Sharing Our Shores – For many kinds of birds, beaches are places to nest and raise their young or to rest and refuel on long migratory journeys.

Looking for AITS Volunteers and Classrooms That Want AITS Visits

Audubon in the Schools (AITS) has been popular and well-received in the Lane County schools since spring of 2005 when Kris Kirkeby developed this teaching program. Last school year we visited 19 schools, and gave 44 presentations to 1085 students! We want to continue bringing this special program to grade school classrooms.

If you are a teacher and want to sign up for a class visit, please schedule with Barb Pope at aitsbirds@gmail.com

If you are interested in volunteering with this program contact Maeve Sowles at audubon@laneaudubon.org 

Our core group of seven volunteers are eager to get back into classrooms, and they would love to welcome new volunteers. Training is provided, and we typically have at least two people working together during each class session. Several requests for fall-term class sessions have already been received.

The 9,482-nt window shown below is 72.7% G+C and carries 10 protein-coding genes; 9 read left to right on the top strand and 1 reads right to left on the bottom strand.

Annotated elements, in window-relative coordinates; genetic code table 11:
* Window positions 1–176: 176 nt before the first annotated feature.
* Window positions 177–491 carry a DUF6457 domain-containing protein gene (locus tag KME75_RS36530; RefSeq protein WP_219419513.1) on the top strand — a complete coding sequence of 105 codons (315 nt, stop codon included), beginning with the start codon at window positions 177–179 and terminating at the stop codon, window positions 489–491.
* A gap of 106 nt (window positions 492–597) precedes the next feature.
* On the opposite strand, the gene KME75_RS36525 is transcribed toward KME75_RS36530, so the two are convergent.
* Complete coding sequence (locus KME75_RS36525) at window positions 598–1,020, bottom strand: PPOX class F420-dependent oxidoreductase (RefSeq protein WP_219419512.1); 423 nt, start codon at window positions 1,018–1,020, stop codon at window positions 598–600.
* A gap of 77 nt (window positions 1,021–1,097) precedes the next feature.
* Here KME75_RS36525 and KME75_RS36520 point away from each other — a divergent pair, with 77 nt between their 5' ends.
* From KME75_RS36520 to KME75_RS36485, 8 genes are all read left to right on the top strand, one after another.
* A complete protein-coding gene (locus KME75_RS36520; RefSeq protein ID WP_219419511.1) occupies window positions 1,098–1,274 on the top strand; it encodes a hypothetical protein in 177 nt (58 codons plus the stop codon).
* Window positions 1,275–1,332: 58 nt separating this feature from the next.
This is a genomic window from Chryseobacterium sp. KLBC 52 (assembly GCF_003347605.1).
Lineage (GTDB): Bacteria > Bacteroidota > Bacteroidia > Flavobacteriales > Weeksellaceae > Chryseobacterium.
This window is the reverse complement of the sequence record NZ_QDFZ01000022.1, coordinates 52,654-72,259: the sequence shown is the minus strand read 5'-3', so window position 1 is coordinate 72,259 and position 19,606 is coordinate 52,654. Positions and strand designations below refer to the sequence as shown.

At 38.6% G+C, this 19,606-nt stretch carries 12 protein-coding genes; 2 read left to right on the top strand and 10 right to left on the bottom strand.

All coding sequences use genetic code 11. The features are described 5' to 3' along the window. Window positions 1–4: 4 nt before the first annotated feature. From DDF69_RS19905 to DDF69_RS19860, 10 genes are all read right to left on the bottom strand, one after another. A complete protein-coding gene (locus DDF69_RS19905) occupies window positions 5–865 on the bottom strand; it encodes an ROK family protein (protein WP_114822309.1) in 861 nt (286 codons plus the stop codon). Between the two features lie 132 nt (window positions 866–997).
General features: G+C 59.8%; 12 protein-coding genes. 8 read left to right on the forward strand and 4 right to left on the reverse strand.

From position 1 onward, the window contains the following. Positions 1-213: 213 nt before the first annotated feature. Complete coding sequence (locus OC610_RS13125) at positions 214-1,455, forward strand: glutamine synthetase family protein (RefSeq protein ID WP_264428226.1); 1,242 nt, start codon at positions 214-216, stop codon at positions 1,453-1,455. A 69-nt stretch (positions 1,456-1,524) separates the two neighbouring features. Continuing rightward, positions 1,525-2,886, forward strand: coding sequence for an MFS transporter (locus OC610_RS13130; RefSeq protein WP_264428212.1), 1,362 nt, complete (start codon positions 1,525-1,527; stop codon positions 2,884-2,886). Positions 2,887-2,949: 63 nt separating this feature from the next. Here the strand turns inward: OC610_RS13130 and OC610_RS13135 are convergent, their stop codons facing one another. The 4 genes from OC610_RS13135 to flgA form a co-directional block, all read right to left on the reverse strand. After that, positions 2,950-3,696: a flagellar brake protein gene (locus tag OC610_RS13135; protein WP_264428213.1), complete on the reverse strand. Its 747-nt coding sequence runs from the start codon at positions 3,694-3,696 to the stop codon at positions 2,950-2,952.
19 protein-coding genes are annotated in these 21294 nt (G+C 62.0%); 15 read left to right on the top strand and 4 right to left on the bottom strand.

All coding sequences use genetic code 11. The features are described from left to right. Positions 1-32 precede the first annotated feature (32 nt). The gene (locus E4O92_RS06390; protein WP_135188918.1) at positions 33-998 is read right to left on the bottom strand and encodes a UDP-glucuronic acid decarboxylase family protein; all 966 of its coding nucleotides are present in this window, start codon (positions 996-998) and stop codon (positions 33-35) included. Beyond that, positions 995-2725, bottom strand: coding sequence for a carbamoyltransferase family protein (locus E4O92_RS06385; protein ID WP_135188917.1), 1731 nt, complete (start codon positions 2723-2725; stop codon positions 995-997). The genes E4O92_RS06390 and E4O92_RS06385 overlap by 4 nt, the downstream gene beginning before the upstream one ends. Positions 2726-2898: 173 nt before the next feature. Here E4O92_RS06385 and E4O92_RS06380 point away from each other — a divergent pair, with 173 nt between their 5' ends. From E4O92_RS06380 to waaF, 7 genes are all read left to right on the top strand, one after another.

From Our President: Fall Brings Migrations and a New Season of LCAS Programs

September is the month for Vaux’s Swift migration! These small birds will be gathering in large flocks to roost for the night at the Agate Hall chimney on the UO campus, along with other locations. We will have our “Bon Voyage to the Swifts” gathering on Friday, September 13th, this year. Please come out to join us in watching and marveling at these interesting little birds. Their migration dates begin with sightings as early as late August and continue on into October. You can look for them any evening throughout this time span. Migration depends on the wind and the weather, food availability for the insect-eating swifts, and whether drought or fires are occurring. We never can predict exactly when they will arrive or when they will all move on to the south.

From Our President: Summer Goals Include Montane Wildflowers & Coastal Shorebirds